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A study was conducted to determine the effects of different dietary treatments on the growth, survival and digestive enzyme activities of Mystus nemurus larvae. Newly hatched larvae were reared for 14 days in twelve 15 L glass aquaria (for growth and survival) and eight 300 L fiberglass tanks (for enzyme samples) at a stocking density of 15 larvae L-1. Beginning at 2 days, the larvae were randomly assigned to Artemia nauplii, a microbound diet and a 50:50 combination of live food-microbound diet, while another group was unfed. All treatments were triplicated (growth and survival) or duplicated (enzyme development). The results showed that, M. nemurus larvae which fed on Artemia nauplii gave the highest survival rate (83.7%), followed by those fed on a combination diet (56.0%) and a microbound diet (26.5%). All unfed larvae did not survive beyond Day 9. Artemia had also given the best growth (20.4 ± 1.4 mm TL and 37.2 ± 6.0 mg wet weight) for the catfish larvae. This was followed by the combination diet (18.3 ± 0.6 mm TL and 32.6 ± 3.4 mg wet weight) and the microbound diet (11.0 ± 0.1 mm TL and 11.9 ± 0.9 mg wet weight), respectively. Pepsin began to significantly appear in M. nemurus larvae at 4 days old for all treatments, while chymotrypsin, trypsin and amylase were present even in the newly hatched larvae. In general, highest enzyme activities were observed among larvae which fed on a combination diet, followed by those fed on live and artificial diets, respectively. This suggested the important role of exogenous enzymes from live food in the larval digestion particularly at the early feeding stages.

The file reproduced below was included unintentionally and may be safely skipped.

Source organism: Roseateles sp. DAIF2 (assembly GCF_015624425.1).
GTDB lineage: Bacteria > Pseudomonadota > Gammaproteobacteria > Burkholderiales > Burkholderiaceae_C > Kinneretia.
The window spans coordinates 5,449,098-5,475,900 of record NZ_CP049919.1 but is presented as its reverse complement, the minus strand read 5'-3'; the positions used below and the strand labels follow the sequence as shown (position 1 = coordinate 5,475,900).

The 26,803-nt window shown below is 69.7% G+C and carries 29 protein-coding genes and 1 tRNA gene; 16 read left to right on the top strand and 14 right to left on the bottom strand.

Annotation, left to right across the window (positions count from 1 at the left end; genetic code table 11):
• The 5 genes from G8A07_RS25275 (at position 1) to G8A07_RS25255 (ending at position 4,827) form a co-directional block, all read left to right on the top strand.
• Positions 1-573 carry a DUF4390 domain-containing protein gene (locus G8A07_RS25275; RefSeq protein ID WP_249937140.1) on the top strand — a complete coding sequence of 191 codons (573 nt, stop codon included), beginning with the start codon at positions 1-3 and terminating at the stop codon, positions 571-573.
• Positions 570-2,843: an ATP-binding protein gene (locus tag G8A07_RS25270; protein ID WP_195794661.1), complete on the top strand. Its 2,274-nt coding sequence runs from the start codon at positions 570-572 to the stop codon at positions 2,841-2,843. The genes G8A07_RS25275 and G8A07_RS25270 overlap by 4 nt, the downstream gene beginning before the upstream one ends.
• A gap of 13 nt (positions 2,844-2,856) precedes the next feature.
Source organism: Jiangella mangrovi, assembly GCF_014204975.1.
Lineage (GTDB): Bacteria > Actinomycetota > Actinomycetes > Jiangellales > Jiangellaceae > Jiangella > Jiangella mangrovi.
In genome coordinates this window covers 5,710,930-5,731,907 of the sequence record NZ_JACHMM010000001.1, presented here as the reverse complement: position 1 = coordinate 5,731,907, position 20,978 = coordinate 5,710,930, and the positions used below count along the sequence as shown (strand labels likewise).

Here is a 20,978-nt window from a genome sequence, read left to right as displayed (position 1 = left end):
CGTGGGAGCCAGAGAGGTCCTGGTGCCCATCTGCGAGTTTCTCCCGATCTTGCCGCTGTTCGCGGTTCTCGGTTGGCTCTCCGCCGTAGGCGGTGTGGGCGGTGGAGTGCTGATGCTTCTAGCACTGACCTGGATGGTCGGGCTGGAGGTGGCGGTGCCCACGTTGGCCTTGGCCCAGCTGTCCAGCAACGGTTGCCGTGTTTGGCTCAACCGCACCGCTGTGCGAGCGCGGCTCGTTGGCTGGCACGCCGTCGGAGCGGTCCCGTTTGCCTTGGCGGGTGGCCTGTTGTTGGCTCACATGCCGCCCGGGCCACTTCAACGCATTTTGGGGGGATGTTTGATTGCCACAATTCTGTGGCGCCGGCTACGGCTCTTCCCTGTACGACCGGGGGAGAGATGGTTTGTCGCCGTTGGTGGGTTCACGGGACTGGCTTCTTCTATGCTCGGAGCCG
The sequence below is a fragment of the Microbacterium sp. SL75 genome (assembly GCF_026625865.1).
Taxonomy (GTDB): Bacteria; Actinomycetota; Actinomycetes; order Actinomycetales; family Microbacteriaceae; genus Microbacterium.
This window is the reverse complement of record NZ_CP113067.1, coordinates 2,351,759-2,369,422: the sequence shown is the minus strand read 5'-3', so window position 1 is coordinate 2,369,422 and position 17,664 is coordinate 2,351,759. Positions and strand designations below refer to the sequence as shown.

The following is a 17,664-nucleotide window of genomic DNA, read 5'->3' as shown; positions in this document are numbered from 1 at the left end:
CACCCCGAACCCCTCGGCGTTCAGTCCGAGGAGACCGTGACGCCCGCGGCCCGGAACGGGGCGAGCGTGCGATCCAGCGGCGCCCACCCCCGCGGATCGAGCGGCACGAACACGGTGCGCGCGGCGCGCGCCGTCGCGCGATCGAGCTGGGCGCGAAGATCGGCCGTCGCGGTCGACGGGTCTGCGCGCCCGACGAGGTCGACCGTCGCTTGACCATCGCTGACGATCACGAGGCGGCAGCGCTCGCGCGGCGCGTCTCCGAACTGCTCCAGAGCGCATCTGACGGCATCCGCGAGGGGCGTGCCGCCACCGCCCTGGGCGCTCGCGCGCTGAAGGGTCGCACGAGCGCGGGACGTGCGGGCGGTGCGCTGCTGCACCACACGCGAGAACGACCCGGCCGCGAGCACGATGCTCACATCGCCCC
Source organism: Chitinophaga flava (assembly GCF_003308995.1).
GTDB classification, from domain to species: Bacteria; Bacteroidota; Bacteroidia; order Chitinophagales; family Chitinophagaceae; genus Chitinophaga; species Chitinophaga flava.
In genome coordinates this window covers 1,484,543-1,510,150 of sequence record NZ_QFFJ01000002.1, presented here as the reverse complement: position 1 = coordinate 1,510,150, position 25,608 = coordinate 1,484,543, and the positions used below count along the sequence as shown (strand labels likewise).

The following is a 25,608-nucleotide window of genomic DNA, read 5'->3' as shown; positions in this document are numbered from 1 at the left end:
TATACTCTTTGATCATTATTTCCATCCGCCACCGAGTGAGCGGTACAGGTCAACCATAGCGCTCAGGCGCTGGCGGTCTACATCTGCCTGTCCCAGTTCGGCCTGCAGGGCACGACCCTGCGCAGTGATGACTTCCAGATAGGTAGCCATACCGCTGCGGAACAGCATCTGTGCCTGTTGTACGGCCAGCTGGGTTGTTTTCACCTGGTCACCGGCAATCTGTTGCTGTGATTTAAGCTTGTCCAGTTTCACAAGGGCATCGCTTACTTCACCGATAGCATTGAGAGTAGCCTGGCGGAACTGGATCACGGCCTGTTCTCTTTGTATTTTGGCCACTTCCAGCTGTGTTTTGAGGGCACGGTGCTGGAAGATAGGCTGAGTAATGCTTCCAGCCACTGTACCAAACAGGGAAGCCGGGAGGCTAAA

Key words: Mystus nemurus, Artemia nauplii, larvae, microbound diet, combination diet.